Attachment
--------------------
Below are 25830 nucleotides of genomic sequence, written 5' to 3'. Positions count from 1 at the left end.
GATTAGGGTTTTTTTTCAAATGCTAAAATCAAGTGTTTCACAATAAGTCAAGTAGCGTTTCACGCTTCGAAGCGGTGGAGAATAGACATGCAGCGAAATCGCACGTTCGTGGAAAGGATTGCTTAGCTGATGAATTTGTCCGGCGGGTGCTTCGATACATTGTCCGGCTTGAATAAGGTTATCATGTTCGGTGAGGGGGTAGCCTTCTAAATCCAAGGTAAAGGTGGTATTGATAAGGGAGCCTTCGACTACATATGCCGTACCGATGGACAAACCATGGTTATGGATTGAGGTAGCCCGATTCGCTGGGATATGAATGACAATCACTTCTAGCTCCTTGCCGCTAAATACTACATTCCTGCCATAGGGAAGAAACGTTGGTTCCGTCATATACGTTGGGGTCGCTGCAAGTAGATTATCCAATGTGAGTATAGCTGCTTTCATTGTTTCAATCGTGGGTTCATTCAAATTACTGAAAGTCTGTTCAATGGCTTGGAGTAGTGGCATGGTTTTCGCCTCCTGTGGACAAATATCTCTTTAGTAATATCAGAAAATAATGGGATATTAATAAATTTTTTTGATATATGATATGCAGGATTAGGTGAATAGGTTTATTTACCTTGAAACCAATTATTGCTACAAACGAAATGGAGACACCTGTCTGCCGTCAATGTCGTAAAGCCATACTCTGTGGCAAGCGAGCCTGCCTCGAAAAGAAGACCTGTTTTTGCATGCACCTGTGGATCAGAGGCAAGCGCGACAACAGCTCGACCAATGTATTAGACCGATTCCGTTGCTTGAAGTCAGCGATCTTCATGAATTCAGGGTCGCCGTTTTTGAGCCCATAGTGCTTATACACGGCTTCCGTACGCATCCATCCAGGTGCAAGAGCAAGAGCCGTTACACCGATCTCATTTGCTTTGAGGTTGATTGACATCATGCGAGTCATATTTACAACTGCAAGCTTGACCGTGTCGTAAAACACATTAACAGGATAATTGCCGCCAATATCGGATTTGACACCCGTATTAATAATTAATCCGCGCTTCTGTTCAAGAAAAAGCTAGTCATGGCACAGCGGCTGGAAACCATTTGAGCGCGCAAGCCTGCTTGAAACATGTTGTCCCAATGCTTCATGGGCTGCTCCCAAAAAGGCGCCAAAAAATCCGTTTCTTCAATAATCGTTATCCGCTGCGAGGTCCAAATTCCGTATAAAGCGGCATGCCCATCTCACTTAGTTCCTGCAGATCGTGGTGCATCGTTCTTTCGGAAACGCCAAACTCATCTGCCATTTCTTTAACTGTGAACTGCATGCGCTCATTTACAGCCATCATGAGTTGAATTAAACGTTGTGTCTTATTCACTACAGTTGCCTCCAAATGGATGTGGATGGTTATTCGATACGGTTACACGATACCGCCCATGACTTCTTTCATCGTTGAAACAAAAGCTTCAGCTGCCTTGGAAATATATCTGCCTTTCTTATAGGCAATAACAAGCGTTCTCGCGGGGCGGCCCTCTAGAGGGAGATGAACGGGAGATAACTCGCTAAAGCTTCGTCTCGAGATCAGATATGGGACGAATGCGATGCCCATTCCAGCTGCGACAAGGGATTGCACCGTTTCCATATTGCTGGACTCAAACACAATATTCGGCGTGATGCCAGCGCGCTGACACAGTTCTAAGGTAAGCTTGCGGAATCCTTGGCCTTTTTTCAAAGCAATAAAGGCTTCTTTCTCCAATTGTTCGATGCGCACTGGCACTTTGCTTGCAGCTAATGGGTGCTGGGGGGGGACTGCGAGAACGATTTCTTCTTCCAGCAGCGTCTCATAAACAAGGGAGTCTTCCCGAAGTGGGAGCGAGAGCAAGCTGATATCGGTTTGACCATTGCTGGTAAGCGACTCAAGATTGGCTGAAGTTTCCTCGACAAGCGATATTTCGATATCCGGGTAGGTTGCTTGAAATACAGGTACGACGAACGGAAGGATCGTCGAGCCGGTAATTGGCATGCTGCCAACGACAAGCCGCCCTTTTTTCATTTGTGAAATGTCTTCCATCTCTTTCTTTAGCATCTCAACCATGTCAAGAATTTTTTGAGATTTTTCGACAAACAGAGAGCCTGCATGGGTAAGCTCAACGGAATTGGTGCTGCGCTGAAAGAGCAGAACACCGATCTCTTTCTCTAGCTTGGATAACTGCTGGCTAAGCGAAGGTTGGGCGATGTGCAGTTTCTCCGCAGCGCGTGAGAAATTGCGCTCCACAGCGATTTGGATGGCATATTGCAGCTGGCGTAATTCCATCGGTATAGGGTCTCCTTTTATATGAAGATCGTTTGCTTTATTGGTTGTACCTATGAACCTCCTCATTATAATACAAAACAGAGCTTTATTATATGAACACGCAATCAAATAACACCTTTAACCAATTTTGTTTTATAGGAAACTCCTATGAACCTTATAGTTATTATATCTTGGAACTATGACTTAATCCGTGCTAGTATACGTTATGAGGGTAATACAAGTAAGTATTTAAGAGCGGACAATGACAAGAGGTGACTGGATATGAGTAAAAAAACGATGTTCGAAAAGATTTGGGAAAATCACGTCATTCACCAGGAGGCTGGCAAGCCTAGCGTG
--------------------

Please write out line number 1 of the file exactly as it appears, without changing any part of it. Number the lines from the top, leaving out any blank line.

Below are 25830 nucleotides of genomic sequence, written 5' to 3'. Positions count from 1 at the left end.